Recent medical society opinions have questioned the use of early antimicrobials in patients with sepsis, but without septic shock.
Is time from Emergency Department (ED) presentation to administration of antibiotics associated with progression to septic shock among patients presenting with suspected infection?
and Methods: This was a retrospective cohort study from March 2007 to March 2020. All adults with suspected infection and first antimicrobial administered within 24 hours of triage were included. Patients with shock on presentation were excluded. We performed univariate and multivariate logistic regressions predicting progression to septic shock.
74,114 patient encounters were included in the study. 5,510 (7.4%) of the patients progressed to septic shock. Of the patients who progressed to septic shock, 88% had received antimicrobials within the first five hours from triage. In the multivariate logistic model, time (hours) to first antimicrobial administration had an OR of 1.03 [95% CI: 1.02-1.04; p<0.001] for progression to septic shock and 1.02 [95% CI: 0.99-1.04; p = 0.121] for in-hospital mortality. When adjusted for severity of illness, each hour delayed until initial antimicrobial administration was associated with a 4.0% increase in progression to septic shock for every hour up to 24 hours from triage. qSOFA positive patients were given antibiotics at an earlier time point than SIRS positive patients (0.82 vs 1.2 hours; p<0.05). However, median time to septic shock was significantly shorter (p<0.05) for qSOFA positive patients at triage (11.2 hours) compared with SIRS positive patients at triage (26 hours).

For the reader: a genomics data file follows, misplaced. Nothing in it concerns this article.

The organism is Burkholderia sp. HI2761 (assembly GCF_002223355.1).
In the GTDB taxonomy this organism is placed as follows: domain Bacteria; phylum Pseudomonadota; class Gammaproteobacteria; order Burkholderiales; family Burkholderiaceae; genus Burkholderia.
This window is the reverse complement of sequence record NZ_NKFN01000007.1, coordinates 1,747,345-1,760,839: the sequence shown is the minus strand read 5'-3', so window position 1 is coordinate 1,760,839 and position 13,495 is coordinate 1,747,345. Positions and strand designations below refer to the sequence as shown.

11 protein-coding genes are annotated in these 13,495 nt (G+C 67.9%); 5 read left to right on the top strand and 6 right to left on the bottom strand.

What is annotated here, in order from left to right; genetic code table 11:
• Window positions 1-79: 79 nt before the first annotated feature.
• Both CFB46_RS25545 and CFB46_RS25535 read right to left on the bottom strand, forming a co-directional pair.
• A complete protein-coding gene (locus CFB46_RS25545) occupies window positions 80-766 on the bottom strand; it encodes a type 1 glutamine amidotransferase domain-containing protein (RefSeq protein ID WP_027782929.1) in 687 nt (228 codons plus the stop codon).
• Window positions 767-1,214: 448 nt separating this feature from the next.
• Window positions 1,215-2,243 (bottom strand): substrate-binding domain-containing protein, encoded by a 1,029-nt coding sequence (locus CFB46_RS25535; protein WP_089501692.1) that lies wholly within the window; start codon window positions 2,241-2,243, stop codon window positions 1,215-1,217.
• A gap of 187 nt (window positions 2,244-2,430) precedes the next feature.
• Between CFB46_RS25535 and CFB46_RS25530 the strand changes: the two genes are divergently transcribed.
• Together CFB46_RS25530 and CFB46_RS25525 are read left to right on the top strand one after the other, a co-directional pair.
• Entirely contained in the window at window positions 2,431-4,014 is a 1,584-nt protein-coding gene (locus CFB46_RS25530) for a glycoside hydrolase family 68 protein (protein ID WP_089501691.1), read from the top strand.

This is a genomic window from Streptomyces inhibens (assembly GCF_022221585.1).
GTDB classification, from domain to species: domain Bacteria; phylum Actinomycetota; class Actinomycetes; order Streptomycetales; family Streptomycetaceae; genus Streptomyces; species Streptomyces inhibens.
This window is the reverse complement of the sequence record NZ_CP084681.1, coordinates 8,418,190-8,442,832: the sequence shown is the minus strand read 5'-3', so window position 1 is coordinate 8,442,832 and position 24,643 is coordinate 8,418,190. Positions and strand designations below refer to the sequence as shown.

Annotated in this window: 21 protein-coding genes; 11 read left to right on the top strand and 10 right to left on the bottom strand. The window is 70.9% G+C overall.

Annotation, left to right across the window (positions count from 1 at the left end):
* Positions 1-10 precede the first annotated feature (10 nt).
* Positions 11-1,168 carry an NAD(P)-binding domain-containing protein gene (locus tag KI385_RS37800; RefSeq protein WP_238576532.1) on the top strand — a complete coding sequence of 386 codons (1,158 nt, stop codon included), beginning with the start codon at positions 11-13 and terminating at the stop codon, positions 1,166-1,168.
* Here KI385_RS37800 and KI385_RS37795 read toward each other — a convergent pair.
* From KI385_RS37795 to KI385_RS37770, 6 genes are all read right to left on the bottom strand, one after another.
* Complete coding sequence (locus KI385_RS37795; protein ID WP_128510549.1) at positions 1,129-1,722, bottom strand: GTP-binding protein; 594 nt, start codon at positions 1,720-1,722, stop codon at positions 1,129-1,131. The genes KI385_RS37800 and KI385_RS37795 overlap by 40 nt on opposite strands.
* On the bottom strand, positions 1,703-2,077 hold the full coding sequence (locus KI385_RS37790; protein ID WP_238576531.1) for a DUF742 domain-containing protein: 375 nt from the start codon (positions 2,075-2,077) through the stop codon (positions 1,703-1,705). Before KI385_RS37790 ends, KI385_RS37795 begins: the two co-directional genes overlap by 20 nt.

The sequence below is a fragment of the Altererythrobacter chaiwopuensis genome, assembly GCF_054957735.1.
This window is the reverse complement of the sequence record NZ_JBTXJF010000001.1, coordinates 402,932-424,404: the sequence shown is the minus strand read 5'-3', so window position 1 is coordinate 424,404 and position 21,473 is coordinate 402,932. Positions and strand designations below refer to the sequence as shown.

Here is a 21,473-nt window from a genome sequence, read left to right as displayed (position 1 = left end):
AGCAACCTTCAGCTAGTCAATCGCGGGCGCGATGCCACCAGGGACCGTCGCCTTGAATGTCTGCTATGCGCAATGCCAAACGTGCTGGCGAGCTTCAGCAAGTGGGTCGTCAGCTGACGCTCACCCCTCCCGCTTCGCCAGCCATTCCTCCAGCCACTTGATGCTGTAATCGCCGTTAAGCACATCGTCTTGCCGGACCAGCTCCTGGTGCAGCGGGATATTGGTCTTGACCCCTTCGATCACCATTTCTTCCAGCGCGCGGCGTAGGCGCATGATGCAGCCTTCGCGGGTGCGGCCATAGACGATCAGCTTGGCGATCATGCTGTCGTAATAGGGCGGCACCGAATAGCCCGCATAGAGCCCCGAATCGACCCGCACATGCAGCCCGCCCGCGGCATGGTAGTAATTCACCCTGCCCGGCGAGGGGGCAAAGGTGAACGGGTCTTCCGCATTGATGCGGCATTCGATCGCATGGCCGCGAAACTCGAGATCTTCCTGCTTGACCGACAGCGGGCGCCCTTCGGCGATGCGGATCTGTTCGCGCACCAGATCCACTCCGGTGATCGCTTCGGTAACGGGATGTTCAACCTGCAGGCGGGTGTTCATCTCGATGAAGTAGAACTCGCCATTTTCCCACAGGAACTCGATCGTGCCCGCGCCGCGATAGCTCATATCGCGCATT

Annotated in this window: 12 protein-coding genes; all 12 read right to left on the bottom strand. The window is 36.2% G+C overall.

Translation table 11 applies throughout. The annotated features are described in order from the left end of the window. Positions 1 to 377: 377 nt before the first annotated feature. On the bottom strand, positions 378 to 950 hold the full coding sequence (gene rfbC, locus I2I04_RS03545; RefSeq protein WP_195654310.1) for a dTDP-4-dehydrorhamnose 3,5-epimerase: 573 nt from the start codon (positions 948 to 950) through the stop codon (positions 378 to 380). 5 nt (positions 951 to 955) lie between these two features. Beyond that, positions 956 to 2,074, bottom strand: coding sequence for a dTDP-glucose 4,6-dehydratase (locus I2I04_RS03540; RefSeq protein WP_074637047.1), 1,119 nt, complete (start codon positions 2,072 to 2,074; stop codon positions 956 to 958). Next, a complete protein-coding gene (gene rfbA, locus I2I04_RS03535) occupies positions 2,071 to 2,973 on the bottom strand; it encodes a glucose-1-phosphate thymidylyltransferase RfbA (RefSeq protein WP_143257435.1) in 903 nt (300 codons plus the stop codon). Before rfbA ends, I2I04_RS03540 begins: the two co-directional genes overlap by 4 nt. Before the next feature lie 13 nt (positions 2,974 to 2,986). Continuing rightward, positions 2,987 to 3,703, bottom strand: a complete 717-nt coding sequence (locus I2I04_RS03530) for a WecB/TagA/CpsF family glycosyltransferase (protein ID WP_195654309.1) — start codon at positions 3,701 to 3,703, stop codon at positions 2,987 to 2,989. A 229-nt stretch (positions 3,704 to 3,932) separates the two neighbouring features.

Delays in first antimicrobial administration in patients with suspected infection are associated with rapid increases in likelihood of progression to septic shock. Additionally, qSOFA has higher specificity than SIRS for predicting septic shock, but is associated with a worse outcome even when patients receive early antibiotics.

Copyright © 2021. Published by Elsevier Inc.